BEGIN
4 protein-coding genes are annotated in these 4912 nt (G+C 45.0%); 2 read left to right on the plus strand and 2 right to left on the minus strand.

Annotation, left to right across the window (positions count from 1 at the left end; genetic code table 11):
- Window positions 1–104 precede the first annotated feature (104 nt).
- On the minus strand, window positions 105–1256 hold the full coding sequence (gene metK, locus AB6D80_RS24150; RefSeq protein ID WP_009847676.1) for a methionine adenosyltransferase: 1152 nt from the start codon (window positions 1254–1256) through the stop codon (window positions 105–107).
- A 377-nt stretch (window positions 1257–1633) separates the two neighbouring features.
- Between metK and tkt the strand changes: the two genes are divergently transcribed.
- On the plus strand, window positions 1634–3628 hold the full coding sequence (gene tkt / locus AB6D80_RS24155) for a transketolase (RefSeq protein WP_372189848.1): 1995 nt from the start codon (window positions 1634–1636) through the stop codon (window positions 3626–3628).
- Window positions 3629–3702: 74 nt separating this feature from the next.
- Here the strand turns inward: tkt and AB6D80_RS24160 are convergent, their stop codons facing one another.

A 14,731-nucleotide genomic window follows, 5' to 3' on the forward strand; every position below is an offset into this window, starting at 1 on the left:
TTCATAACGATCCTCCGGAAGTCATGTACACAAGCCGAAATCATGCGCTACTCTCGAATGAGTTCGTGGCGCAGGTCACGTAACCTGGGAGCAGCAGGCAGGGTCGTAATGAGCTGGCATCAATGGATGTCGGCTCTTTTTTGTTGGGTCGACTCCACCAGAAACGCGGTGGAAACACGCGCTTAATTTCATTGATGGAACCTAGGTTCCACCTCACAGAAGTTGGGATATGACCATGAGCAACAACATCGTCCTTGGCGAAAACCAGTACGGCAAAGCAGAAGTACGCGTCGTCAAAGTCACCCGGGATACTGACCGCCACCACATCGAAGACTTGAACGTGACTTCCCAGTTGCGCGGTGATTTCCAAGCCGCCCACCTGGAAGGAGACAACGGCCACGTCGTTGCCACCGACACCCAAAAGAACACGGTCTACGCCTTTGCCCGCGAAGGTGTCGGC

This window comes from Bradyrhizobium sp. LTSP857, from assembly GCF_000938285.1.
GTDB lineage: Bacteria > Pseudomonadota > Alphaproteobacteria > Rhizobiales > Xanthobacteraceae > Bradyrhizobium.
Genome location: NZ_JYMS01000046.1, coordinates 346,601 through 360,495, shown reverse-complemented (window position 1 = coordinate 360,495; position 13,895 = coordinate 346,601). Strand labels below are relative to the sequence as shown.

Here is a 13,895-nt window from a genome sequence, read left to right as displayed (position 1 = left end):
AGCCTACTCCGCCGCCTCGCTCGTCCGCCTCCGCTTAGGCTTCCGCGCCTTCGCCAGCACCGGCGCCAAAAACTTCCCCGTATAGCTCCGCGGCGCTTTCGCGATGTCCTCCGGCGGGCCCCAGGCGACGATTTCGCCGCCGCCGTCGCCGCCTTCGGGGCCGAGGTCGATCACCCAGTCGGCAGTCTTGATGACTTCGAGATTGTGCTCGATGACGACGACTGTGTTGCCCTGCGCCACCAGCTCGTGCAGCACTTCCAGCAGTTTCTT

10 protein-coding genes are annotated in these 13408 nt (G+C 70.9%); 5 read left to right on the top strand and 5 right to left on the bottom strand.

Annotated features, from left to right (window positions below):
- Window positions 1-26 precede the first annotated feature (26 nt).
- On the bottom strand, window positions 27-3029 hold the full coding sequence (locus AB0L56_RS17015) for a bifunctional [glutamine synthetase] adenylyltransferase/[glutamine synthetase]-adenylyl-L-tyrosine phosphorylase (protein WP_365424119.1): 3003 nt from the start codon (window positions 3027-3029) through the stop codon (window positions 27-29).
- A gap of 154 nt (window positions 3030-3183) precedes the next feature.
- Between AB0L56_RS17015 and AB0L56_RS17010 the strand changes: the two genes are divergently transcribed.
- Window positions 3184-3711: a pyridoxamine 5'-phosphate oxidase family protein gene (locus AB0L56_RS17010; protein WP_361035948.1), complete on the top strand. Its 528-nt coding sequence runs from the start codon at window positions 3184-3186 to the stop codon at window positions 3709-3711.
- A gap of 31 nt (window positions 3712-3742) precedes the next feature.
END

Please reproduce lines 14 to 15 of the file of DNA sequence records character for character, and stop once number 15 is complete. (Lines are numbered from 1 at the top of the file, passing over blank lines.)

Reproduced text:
Genome location: NZ_JYMS01000046.1, coordinates 346,601 through 360,495, shown reverse-complemented (window position 1 = coordinate 360,495; position 13,895 = coordinate 346,601). Strand labels below are relative to the sequence as shown.

Here is a 13,895-nt window from a genome sequence, read left to right as displayed (position 1 = left end):